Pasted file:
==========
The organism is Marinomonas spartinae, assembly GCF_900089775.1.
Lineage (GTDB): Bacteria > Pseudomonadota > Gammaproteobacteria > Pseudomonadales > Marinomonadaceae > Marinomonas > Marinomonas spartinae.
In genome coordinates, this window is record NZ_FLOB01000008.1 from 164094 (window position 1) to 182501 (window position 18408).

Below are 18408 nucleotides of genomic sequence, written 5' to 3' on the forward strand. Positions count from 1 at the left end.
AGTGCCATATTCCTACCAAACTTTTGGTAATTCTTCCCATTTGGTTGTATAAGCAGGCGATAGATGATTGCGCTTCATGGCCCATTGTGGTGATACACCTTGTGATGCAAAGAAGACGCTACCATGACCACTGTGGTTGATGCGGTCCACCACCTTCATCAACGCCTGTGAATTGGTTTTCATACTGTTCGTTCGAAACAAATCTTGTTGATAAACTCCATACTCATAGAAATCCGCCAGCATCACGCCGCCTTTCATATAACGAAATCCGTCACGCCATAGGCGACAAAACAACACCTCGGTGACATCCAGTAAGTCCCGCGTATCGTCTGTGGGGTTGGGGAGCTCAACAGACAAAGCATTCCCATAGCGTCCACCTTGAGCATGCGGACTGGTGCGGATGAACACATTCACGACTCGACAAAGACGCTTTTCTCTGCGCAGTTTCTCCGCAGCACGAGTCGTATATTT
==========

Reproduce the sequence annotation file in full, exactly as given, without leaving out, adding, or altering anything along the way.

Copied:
The organism is Marinomonas spartinae, assembly GCF_900089775.1.
Lineage (GTDB): Bacteria > Pseudomonadota > Gammaproteobacteria > Pseudomonadales > Marinomonadaceae > Marinomonas > Marinomonas spartinae.
In genome coordinates, this window is record NZ_FLOB01000008.1 from 164094 (window position 1) to 182501 (window position 18408).

Below are 18408 nucleotides of genomic sequence, written 5' to 3' on the forward strand. Positions count from 1 at the left end.
AGTGCCATATTCCTACCAAACTTTTGGTAATTCTTCCCATTTGGTTGTATAAGCAGGCGATAGATGATTGCGCTTCATGGCCCATTGTGGTGATACACCTTGTGATGCAAAGAAGACGCTACCATGACCACTGTGGTTGATGCGGTCCACCACCTTCATCAACGCCTGTGAATTGGTTTTCATACTGTTCGTTCGAAACAAATCTTGTTGATAAACTCCATACTCATAGAAATCCGCCAGCATCACGCCGCCTTTCATATAACGAAATCCGTCACGCCATAGGCGACAAAACAACACCTCGGTGACATCCAGTAAGTCCCGCGTATCGTCTGTGGGGTTGGGGAGCTCAACAGACAAAGCATTCCCATAGCGTCCACCTTGAGCATGCGGACTGGTGCGGATGAACACATTCACGACTCGACAAAGACGCTTTTCTCTGCGCAGTTTCTCCGCAGCACGAGTCGTATATTT